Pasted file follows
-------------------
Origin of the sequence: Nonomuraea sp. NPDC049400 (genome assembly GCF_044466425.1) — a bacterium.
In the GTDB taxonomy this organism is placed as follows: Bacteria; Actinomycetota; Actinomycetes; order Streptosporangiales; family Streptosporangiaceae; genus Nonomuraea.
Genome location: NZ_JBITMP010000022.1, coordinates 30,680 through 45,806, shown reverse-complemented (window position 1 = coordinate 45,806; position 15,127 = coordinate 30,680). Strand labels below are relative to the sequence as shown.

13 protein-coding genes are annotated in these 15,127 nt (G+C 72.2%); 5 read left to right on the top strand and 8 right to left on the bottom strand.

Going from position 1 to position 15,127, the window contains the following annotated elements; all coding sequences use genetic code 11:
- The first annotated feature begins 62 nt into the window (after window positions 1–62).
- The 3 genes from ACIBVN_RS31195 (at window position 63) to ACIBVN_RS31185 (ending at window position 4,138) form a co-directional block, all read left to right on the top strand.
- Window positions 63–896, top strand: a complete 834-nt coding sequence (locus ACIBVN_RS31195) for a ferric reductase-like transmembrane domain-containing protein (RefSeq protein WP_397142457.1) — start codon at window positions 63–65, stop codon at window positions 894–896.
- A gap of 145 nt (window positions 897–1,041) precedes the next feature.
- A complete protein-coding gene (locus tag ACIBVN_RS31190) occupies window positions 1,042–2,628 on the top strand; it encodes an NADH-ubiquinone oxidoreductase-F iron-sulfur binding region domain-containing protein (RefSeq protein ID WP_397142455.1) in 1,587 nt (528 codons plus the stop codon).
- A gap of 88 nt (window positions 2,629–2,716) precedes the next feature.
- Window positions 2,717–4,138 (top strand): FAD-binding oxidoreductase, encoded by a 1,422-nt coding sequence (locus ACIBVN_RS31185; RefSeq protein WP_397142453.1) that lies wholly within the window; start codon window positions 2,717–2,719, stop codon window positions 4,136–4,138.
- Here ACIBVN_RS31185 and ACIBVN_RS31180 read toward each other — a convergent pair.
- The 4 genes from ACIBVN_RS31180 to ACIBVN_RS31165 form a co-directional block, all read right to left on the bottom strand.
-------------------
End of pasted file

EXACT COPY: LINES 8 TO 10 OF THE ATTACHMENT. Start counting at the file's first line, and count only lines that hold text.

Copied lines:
- Window positions 63–896, top strand: a complete 834-nt coding sequence (locus ACIBVN_RS31195) for a ferric reductase-like transmembrane domain-containing protein (RefSeq protein WP_397142457.1) — start codon at window positions 63–65, stop codon at window positions 894–896.
- A gap of 145 nt (window positions 897–1,041) precedes the next feature.
- A complete protein-coding gene (locus tag ACIBVN_RS31190) occupies window positions 1,042–2,628 on the top strand; it encodes an NADH-ubiquinone oxidoreductase-F iron-sulfur binding region domain-containing protein (RefSeq protein ID WP_397142455.1) in 1,587 nt (528 codons plus the stop codon).